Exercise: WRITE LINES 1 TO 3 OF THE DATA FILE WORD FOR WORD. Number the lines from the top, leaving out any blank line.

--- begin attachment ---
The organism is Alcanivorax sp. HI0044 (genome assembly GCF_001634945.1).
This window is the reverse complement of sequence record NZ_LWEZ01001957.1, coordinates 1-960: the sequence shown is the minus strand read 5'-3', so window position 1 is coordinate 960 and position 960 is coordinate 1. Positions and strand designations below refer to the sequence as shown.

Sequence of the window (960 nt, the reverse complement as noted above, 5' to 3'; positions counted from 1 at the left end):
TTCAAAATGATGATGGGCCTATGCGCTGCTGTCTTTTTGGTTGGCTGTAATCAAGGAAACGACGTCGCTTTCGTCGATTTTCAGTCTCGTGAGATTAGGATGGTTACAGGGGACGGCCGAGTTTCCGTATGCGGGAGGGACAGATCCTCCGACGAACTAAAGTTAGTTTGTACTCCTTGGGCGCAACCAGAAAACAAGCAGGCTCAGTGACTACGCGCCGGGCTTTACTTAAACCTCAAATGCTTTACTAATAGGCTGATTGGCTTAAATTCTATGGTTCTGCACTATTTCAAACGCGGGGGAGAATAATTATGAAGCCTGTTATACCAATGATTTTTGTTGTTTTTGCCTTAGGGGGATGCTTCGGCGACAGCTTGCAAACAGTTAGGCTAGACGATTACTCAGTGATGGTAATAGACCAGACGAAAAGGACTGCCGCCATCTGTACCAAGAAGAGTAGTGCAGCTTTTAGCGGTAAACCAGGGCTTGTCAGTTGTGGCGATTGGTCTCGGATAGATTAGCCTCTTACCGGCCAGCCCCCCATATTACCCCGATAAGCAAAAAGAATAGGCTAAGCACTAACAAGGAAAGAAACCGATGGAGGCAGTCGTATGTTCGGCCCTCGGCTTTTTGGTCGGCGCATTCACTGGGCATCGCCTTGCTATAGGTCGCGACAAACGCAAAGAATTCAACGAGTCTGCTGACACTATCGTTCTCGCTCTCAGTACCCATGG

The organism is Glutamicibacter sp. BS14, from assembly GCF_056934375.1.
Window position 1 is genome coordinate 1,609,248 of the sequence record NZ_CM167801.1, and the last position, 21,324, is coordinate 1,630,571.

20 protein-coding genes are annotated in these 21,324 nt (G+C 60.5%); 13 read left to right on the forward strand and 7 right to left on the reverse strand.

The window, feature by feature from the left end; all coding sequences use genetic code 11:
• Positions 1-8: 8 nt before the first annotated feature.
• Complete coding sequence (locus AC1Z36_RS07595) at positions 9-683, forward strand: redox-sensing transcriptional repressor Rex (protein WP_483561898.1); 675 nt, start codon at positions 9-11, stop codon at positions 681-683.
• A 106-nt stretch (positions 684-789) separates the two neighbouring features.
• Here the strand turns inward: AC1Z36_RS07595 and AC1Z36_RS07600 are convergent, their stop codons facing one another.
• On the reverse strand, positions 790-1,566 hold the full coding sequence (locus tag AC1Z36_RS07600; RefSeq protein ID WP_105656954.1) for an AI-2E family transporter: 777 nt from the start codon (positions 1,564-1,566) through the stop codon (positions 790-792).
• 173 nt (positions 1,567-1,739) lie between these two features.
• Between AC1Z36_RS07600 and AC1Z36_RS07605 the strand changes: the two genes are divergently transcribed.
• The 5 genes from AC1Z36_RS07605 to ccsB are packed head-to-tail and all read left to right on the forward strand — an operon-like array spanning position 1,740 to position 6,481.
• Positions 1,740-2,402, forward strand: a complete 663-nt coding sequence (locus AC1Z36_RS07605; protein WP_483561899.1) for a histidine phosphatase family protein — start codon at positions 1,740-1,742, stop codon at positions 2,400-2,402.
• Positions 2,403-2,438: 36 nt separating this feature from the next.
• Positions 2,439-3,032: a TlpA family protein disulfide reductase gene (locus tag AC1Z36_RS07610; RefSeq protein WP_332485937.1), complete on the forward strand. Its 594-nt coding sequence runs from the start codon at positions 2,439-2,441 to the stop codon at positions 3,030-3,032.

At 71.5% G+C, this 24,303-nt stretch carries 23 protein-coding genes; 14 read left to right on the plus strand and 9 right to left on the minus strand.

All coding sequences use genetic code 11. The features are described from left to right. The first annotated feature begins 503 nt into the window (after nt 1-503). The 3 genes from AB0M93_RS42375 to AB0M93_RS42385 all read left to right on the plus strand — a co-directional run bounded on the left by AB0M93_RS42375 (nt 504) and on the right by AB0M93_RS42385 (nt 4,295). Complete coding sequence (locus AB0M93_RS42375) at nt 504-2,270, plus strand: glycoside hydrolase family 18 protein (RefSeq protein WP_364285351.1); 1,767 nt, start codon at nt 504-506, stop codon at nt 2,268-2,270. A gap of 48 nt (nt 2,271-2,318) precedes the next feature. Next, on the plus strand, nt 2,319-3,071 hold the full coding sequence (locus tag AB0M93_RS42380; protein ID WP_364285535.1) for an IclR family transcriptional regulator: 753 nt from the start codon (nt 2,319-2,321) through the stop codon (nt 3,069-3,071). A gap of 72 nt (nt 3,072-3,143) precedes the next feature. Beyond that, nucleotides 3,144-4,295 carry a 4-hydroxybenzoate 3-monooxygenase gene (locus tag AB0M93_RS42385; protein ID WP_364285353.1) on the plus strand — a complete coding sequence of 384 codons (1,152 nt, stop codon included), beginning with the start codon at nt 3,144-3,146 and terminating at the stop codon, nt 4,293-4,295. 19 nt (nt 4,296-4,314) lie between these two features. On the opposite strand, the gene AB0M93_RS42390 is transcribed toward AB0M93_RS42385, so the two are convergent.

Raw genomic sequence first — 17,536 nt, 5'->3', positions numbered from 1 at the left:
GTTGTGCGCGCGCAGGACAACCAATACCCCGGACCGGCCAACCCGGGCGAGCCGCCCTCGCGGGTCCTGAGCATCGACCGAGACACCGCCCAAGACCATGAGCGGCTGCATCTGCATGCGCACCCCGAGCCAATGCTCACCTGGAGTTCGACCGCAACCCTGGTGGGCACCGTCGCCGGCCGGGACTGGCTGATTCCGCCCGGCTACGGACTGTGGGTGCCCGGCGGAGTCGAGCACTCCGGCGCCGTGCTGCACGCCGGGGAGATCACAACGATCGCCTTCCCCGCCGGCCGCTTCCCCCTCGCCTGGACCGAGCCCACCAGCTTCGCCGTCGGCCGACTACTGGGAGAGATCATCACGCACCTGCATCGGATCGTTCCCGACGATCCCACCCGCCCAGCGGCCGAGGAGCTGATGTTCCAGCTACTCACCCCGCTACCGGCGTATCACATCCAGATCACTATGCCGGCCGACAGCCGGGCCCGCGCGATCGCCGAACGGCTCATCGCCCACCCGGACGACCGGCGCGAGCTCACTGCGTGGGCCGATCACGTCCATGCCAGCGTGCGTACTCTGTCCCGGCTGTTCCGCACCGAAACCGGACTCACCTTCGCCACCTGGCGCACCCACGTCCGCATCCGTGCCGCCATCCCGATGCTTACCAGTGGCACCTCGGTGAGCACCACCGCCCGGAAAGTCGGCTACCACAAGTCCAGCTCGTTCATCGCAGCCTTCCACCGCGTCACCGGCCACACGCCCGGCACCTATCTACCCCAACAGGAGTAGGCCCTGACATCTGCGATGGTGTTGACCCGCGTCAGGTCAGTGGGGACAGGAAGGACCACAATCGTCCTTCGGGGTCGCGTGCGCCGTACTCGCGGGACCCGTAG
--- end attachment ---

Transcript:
The organism is Alcanivorax sp. HI0044 (genome assembly GCF_001634945.1).
This window is the reverse complement of sequence record NZ_LWEZ01001957.1, coordinates 1-960: the sequence shown is the minus strand read 5'-3', so window position 1 is coordinate 960 and position 960 is coordinate 1. Positions and strand designations below refer to the sequence as shown.

Sequence of the window (960 nt, the reverse complement as noted above, 5' to 3'; positions counted from 1 at the left end):